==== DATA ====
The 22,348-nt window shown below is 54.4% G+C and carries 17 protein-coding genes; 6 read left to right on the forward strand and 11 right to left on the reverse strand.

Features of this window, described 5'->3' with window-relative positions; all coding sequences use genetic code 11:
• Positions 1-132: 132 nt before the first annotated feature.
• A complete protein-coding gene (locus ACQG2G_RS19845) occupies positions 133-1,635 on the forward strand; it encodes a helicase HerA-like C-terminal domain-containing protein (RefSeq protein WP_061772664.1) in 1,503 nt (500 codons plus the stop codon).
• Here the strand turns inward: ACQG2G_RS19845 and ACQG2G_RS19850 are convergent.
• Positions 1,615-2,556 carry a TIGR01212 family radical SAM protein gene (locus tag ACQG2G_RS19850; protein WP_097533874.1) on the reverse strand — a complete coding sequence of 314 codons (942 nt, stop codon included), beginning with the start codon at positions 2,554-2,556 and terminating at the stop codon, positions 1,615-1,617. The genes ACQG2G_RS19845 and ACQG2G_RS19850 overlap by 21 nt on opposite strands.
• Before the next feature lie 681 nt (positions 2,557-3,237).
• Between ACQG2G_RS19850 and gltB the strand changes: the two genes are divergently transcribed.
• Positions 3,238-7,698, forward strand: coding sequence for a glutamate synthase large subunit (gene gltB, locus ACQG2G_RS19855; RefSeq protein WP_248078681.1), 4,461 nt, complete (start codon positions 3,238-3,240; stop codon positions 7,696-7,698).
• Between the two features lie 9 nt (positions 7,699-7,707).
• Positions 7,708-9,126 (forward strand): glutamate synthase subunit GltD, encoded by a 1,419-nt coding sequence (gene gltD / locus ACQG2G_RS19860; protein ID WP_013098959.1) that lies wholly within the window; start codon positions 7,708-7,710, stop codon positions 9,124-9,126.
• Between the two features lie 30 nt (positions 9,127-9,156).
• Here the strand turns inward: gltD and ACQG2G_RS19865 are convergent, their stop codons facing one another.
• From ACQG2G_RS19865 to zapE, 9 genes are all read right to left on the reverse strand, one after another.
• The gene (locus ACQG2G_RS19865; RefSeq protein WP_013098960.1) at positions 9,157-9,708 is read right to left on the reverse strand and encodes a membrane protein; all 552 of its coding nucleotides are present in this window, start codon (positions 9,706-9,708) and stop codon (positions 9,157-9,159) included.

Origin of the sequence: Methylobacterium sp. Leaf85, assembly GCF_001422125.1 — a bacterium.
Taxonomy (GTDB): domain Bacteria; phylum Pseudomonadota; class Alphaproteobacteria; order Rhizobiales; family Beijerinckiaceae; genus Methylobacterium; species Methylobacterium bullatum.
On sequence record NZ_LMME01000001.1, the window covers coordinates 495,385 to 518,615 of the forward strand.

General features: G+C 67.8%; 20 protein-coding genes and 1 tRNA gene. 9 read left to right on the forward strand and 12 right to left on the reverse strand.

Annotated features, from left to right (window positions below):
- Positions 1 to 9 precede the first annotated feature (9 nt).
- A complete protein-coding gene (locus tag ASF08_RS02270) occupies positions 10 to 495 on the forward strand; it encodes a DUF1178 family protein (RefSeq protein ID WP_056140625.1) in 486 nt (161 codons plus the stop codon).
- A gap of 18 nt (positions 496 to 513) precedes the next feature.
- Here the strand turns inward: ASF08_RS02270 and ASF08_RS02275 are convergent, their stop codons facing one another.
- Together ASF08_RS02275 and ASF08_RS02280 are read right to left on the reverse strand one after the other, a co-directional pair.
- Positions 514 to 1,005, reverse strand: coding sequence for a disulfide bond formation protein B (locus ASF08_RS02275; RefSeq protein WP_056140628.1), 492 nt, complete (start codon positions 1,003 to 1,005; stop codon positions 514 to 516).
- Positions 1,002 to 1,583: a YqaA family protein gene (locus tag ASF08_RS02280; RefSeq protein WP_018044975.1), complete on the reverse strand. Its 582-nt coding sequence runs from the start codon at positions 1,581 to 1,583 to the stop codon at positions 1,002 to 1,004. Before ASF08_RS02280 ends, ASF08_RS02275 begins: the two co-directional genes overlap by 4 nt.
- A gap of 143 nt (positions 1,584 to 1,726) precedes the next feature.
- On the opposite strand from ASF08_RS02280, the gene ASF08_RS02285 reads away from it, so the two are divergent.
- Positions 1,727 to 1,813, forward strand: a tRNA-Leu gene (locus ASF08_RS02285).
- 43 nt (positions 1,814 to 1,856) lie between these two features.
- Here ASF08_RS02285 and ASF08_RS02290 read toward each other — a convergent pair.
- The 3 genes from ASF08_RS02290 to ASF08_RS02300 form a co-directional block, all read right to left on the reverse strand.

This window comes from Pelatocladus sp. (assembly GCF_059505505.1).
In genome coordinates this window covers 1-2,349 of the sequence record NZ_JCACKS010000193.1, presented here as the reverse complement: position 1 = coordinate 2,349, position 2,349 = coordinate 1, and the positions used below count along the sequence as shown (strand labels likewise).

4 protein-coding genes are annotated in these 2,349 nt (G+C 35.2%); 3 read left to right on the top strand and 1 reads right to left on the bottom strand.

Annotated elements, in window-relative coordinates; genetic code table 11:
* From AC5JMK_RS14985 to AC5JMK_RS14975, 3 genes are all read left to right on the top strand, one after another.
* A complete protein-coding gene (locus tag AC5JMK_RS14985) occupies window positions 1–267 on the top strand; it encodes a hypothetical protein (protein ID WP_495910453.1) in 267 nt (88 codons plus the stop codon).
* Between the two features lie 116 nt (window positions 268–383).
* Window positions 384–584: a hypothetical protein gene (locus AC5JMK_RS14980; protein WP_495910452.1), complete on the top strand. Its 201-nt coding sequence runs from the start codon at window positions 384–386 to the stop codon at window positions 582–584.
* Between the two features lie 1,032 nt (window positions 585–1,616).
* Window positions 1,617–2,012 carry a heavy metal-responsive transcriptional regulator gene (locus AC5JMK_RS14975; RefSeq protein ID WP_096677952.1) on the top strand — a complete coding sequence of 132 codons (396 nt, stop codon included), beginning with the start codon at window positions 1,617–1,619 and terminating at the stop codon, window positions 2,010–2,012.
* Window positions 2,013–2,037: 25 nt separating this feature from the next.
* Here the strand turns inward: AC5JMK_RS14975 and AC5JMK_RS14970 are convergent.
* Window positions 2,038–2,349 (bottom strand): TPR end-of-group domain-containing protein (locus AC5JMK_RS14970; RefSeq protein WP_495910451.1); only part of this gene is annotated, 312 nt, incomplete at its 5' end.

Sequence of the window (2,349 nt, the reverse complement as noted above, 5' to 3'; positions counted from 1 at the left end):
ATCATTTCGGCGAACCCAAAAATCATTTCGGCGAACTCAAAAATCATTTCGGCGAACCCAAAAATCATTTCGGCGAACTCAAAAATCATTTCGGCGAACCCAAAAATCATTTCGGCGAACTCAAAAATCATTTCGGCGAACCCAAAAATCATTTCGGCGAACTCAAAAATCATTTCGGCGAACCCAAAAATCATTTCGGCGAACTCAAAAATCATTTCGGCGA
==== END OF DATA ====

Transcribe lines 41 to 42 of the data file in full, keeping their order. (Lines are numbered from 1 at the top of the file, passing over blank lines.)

* Window positions 384–584: a hypothetical protein gene (locus AC5JMK_RS14980; protein WP_495910452.1), complete on the top strand. Its 201-nt coding sequence runs from the start codon at window positions 384–386 to the stop codon at window positions 582–584.
* Between the two features lie 1,032 nt (window positions 585–1,616).